Do the best you can with what you've got and know that it will be enough. At least one part of the old cliche is true - time flies. Whether or not you have fun is neither here nor there.

Hillary

Perfect pregnancy, 42 hours of labor, horrible recovery, botched breastfeeding—lasted a month.

I felt the same way and I realized I needed help. So I got some anti-depressants and started therapy, again. It makes a WORLD of differnece.

I just wasn't ever able to cut myself slack, ever. It's been 4 years now. Life got much better.
Hang in there

Jezer

The other night, I, the self-professed nutrition watchdog, looked on as my toddler ate Cheetos and 7-up for lunch. And it was OK. In the grand scheme of things (and that's what I like to focus on) those momentary dropped balls are just that--momentary. The bad is just temporary and the good is fleeting.

And Zoloft rocks.

Lisa

I understand the guilt, oh yes. In our case we dealt with infertility, so during the many moments of my daughter's first year when I wasn't having fun, I felt incredible guilt and confusion over not feeling happy and grateful 100% of the time. Babies are very needy and don't give a lot back. My daughter was (and continues to be) on the late end of the development curve and I worried myself sick over that. I hate that I spent so much time worrying, but it all goes back to that notion that you should be loving every minute of it.

When I fantasized about being a parent, I also daydreamed about life with a 3-6 year old. Not so much the baby part. My daughter is now 14 months old and just in the past couple of months it's gotten so much more fun and rewarding. Of course now we're dealing with temper tantrums and other not-so-fun toddler issues, but overall, I am having way more of those "wow, so this is what it's all about" moments than before.

Sandra

I had an amazingly wonderful pregnancy and was soooo unprepared for what came after! The first year of my daughter's life was really hard for me. PPD, etc. She is now 16 months old and it is sooo much better. It is fun.

I was in a cafe yesterday and a mom came in with her 7 month old in a stroller. She sat by me and immediately apologised for her baby and hoped that the baby wouldn't disturb me. I told her no worries as I am a mom too. This mom was "me" at that time - stressed, anxious about what everyone else was doing/thinking, certain that her baby was the loudest, etc. And her daughter was fine. She was just being a 7 month old baby. I told the mom that it gets much easier.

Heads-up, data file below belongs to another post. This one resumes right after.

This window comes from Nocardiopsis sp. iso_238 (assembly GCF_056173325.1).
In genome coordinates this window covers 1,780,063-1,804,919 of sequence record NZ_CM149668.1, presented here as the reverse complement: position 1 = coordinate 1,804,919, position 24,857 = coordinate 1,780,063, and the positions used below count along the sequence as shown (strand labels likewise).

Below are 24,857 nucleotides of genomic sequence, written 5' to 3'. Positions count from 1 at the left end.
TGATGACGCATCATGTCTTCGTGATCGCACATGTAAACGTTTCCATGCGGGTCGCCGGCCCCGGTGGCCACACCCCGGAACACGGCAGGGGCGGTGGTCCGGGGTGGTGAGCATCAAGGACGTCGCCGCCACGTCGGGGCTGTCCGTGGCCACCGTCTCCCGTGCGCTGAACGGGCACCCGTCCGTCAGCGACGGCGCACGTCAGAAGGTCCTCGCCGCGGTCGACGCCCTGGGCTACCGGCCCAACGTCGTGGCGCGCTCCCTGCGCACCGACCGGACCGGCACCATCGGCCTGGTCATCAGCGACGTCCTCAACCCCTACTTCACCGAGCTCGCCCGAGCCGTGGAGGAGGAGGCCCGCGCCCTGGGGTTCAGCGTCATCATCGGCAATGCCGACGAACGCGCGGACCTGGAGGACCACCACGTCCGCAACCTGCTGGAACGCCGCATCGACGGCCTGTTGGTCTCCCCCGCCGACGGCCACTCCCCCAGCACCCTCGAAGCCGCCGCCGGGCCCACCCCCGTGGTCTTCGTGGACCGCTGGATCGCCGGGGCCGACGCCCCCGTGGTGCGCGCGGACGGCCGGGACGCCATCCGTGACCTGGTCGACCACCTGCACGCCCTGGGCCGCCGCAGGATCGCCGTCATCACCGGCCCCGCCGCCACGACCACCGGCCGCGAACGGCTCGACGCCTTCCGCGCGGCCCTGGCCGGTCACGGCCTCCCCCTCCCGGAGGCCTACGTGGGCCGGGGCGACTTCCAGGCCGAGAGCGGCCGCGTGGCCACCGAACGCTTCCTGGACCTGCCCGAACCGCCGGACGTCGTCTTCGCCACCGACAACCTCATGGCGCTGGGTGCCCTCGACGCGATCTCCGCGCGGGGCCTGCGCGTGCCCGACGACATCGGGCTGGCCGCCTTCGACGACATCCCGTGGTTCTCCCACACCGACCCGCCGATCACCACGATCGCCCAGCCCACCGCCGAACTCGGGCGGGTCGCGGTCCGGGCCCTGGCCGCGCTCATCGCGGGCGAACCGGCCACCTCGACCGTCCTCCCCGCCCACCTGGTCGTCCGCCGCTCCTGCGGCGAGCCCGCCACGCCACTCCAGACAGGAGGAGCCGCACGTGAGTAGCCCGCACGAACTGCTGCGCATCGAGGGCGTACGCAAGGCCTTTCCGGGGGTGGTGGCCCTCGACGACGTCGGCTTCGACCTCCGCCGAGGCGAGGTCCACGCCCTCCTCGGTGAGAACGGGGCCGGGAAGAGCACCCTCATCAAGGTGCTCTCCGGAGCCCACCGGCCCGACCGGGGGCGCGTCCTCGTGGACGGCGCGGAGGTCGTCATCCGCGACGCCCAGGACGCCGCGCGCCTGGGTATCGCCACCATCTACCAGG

I remember too in the early days when it seemed like EVERYONE else was able to take their babies out for coffee or to eat. Not me - Monkeygirl was to fussy. Or I was too anxious. OR a combination of the two.

And people would say "it was sooo easy when they were really little - now it is harder to get out". Well, now at 16 months, it is sooo easy for me and her to get out. We go everywhere.

Hang in there. Get counselling if you want. Anti depressants are a g-dsend. Exercise at a gym with childcare - my saving grace. Breathe.

Megan

Having a baby relatively late in life (35), I was so ultra-prepared for this little one and so NOT prepared for the utter devestation he would wreck on my life! I used to whisper to myself shamefully, "We just have to make it to 6 months." Of course, if it hadn't gotten better by 6 months, what was I going to do? Nothing, obviously, it was just a silly mental exercise. I found my son (who, at 15 months, is utterly engaging, adorable, fun and interesting to be around) as an infant so boring. I loved him completely, but didn't know what exactly to do with myself (or him).

Every milestone made things better, and things were much better by 12 months. Now that he's talking (sort of) and walking, life is awesome. Don't beat yourself up if secretly you're bored or lonely or sad or angry. Don't show that side to your baby, and everything will be fine. I had a sister who I could tell all of my ugly thoughts to, and she totally got it. I didn't tell anyone else, because they would have been horrified. As someone once said, "The days are long, but the years are short."

Be silly with your baby and easy on yourself. Take time for yourself whenever you can. Meditate. Exercise. Eat well. Take long hot showers. Repeat.

Maria

Well – I loved the baby parts. Sure, I got tired and it wasn't all sunshine and roses, but I knew what I was doing, and once we got the breastfeeding worked out (after an excruciating month or two, to be sure) I was confident, we co-slept so I wasn't getting up in the middle of the night, and babywise, things were swell.